Starting with group 3, the height of the attack surfaces of the blades in groups, 4, 5, and 6, FIG. 1, decreases, as indicated, respectively, by lines 24, 25, and 26, in FIG. 2. We note in FIG. 1 that the straight lines of the attack edges of the blades are inclined with respect to the direction of movement represented by arrow 33.

All of the blades are obtained by sintering from a compound consisting of at least one of the carbides of the following metals: tungsten, titanium, tantalum, chromium, vanadium, niobium, molybdenum, or any other metal that resists abrasion, and at least one of the following metals: cobalt, nickel, molybdenum, or any other metal generally used in the current state of the art of sintering.

By way of example, we can select the following particular compounds deriving from the above composition:

By Wt. l. Carbide of tungsten 50 to 94 Cobalt 50 to 6 2. Carbide of tungsten 40 to 60 Carbide of titanium 30 to 50 Cobalt 4 to 10 3. Carbide of tungsten 60 to 85 Carbide of titanium 4 to 20 Carbide of tantalum l to 12 Cobalt 5 to 15 4. Carbide of chromium 80 to 95 Nickel 5 to 5. Carbide of chromium 60 to 80 carbide of titanium 10 to 20 Nickel 10 to 20 6. Carbide of titanium 20 to 40 Carbide of niobium 3 to [0 Nickel 39 to 50 Molybdenum 10 to 20 Aluminum 10 to 20 7. Carbide of titanium 20 to 40 Chrome 7 to 20 Nickel 30 to 50 Cobalt 7 to 20 Molybdenum l to 5 Furthermore, all of the blades have a vertical clearance angle of about 10, identical to the angle of the blade shown in FIG. 3 and corresponding to the blades of group 6. The latter are adjacent to the lateral portions 28, bearing on their lateral surfaces diamonds which are set in the body of the tool. In addition to this special feature, the blades reveal common characteristics and attack the ground in the same way. Attack edge 29 penetrates into the ground, while surface 30 exerts heavy pressure on the ground which is broken by attack edge 29. The decompression, which follows the passage of surface 30, causes the ground to be dislocated. Counterfort 31, the inclination of the attack edge 29, and the nature of the blade contribute, through their reciprocal effects, to the considerable increase in their resistance and their lifetime.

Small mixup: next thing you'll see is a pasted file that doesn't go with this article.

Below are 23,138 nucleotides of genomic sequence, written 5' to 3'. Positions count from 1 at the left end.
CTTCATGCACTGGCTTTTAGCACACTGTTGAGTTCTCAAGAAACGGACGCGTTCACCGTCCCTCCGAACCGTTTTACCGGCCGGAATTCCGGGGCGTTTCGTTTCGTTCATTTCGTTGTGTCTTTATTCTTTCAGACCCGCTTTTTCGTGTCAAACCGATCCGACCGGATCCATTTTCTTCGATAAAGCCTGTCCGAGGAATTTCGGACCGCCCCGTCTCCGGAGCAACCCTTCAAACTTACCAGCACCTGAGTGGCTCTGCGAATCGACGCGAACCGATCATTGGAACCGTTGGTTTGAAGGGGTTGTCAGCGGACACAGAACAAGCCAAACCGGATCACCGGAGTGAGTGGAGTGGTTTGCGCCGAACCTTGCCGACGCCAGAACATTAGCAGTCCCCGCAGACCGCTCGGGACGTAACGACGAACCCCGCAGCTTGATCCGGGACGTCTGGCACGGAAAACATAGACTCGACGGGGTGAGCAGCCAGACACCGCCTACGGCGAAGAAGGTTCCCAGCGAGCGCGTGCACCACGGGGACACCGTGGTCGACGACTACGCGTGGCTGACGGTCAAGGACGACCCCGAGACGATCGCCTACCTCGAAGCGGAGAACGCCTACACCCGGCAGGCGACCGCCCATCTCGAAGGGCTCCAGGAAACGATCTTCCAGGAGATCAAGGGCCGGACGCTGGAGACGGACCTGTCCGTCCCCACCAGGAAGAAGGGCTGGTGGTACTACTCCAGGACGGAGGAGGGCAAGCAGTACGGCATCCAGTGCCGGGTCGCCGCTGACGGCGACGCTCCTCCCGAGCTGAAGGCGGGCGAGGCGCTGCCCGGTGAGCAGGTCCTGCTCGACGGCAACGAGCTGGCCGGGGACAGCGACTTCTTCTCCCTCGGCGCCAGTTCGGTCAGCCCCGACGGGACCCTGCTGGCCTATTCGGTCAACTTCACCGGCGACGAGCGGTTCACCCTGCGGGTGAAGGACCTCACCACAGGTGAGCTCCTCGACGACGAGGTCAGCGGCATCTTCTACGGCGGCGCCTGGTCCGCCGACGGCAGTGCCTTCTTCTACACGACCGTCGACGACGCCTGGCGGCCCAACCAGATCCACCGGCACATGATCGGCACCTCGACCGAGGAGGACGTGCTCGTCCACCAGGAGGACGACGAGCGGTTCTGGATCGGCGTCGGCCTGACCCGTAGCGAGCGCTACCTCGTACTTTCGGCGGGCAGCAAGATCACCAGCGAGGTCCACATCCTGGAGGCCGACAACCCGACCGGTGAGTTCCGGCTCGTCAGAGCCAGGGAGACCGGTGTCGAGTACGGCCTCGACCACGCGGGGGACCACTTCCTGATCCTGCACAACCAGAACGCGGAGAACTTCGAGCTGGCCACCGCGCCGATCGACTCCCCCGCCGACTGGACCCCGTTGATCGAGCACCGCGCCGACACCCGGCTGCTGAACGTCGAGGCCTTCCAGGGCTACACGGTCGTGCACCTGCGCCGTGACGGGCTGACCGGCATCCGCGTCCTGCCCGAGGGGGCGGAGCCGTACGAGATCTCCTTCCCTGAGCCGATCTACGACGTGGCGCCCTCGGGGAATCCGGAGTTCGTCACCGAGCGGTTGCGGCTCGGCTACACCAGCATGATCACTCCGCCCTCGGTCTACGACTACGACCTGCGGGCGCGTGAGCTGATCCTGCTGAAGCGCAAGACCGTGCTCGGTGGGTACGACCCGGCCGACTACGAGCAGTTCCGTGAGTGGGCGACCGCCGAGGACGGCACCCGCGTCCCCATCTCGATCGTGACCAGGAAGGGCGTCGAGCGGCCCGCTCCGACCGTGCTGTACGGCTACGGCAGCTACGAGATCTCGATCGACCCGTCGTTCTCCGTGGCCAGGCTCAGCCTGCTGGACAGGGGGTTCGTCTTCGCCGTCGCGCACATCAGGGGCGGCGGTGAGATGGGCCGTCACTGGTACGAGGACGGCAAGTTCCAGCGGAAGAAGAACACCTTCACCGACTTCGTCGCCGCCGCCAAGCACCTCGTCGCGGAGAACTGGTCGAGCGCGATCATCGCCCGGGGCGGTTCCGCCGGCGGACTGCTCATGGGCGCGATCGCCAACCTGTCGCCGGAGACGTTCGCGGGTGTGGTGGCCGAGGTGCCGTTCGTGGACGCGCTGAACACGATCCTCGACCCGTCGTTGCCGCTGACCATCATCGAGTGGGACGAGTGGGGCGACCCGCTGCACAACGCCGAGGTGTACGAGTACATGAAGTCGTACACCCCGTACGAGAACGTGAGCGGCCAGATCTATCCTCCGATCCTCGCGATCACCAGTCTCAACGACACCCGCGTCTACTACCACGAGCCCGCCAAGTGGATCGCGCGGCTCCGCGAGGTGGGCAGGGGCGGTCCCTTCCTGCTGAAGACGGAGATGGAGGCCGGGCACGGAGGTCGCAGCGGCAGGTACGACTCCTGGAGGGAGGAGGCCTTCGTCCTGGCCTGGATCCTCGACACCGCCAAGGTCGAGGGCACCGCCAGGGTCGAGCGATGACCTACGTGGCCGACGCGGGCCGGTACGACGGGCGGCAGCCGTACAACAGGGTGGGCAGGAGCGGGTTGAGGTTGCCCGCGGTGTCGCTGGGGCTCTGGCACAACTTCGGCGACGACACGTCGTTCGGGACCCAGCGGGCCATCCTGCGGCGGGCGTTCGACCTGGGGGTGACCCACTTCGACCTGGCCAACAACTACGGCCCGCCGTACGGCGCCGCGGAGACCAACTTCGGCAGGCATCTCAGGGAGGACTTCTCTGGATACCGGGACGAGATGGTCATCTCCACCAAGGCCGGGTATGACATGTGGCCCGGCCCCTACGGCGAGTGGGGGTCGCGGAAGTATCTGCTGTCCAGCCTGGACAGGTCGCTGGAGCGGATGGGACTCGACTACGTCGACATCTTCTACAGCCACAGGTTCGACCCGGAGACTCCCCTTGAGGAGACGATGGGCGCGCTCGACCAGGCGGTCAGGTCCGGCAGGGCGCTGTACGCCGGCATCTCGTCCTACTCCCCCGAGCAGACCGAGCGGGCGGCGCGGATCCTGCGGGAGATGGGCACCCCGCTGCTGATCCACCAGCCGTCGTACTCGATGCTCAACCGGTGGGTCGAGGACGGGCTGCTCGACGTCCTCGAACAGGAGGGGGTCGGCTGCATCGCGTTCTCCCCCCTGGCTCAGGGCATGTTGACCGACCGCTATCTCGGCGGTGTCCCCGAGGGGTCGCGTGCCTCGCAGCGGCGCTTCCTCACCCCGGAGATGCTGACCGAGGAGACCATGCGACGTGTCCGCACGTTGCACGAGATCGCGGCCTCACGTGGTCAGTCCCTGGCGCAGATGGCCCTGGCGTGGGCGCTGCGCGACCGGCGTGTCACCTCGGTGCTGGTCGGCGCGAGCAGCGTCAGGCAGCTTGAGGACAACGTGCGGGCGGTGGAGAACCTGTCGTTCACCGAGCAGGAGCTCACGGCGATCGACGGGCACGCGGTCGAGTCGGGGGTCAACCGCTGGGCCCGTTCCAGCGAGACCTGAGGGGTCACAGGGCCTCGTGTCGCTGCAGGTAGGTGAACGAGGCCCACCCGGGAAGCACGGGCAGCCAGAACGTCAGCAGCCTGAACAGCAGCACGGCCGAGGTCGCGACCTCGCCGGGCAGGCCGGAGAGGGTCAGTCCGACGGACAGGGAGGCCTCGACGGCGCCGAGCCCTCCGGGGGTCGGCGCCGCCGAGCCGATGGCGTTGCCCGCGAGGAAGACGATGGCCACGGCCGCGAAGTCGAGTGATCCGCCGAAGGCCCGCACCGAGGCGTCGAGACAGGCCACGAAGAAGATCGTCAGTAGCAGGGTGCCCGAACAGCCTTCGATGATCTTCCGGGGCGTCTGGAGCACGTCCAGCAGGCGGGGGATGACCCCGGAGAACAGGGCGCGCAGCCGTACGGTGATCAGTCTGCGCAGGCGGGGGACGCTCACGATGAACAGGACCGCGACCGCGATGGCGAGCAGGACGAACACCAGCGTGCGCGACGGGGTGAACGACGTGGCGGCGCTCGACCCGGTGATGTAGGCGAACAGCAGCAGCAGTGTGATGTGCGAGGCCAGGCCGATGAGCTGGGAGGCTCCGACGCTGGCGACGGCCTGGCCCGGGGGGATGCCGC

In order to prevent any removal of the blades due to the effect of the shocks, they are attached by means of metallurgical setting at the moment of the formation of the tool whose body is obtained from a compound containing at least one of the following materials: cobalt, nickel, molybdenum, carbide of tungsten WC, carbide of tungsten W C, carbide of chromium, of titanium, of tantalum, of vanadium, of niobium, in which we incorporate a brazing mixture. We arrange the blades in a mold, containing the above compound, and we bring the entire substance to a temperature that brings about the fusion of the brazing mixture. We thus get a tool whose infiltrated body brings about perfect implanation of the blades. We further improve the operation by arranging prior to heating a brazing mixture above the tool body, said brazing mixture being withdrawn after the formation of the tool. The brazing mixture incorporated here may represent -60 percent of the weight of the compound of carbides and of metals, incorporated here, such as molybdenum, nickel, and cobalt.

By way of nonrestrictive example, we might in particular mention the following compounds:

Among the brazing mixtures, we might mention, for example, the following compounds:

By Wt. 1. Copper 30 to 50 Nickel 5 to 25 Iron 1 to 2 2. Copper 25 to Tin 8 to 30 Nickel 3 to 60 as well as the binary compounds of copper, silver, or copper-tin, or tin-lead, as well as the composition copper-siliconboronmanganese.

Although we have given several examples of compounds of blades and of the tool body, it is obvious that one would not go beyond the framework of this invention if one were to add or replace certain bodies used in the aforementioned compounds with bodies having similar properties. Thus the blades could contain carbide of molybdenum and the metals used in the sinter compound with the carbide or carbides could include one of the following associations: cobaltmolybdenum-copper; iron-nickel-chromium; nickel-copper; nickel-chromium; nickelmolybdenum; cobaltmolybdenum or cobaltchromium.

The radial cross-section of any blade, such as the one shown in FIG. 4, gives us an example of the constitution of the blades and the tool. Zone 59, consisting of tungsten carbide alloyed with cobalt, for example, involves a diamond-studded concretion in working zone 55, thus conferring the required abrasion-resistance qualities to the attack surfaces which are perpendicular to the axis of the tool, such as 56, and to the lateral radial surfaces, such as 57. Zone 58, that is to say, the body of the tool, consists of for example tungsten carbide infiltrated by a brazing mixture having one of the abovementioned compositions.